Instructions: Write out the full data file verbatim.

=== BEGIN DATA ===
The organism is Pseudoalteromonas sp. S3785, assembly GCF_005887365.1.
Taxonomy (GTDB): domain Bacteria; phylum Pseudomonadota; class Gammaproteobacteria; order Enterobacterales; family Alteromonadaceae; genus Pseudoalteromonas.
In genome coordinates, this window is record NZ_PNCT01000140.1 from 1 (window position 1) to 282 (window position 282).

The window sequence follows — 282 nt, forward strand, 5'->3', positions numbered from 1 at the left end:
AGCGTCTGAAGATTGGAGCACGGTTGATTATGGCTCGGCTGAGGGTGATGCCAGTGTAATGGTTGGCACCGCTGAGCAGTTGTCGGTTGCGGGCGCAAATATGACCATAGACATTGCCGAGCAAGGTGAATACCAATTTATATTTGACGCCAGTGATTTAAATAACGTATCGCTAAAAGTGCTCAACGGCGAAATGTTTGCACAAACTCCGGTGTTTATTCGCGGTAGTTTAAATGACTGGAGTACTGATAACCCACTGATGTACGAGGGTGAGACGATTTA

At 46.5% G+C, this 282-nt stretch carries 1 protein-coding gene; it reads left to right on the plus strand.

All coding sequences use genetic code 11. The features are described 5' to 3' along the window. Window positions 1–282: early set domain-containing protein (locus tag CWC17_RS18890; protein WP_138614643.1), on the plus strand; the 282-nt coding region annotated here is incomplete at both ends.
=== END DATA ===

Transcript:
The organism is Pseudoalteromonas sp. S3785, assembly GCF_005887365.1.
Taxonomy (GTDB): domain Bacteria; phylum Pseudomonadota; class Gammaproteobacteria; order Enterobacterales; family Alteromonadaceae; genus Pseudoalteromonas.
In genome coordinates, this window is record NZ_PNCT01000140.1 from 1 (window position 1) to 282 (window position 282).

The window sequence follows — 282 nt, forward strand, 5'->3', positions numbered from 1 at the left end:
AGCGTCTGAAGATTGGAGCACGGTTGATTATGGCTCGGCTGAGGGTGATGCCAGTGTAATGGTTGGCACCGCTGAGCAGTTGTCGGTTGCGGGCGCAAATATGACCATAGACATTGCCGAGCAAGGTGAATACCAATTTATATTTGACGCCAGTGATTTAAATAACGTATCGCTAAAAGTGCTCAACGGCGAAATGTTTGCACAAACTCCGGTGTTTATTCGCGGTAGTTTAAATGACTGGAGTACTGATAACCCACTGATGTACGAGGGTGAGACGATTTA

At 46.5% G+C, this 282-nt stretch carries 1 protein-coding gene; it reads left to right on the plus strand.

All coding sequences use genetic code 11. The features are described 5' to 3' along the window. Window positions 1–282: early set domain-containing protein (locus tag CWC17_RS18890; protein WP_138614643.1), on the plus strand; the 282-nt coding region annotated here is incomplete at both ends.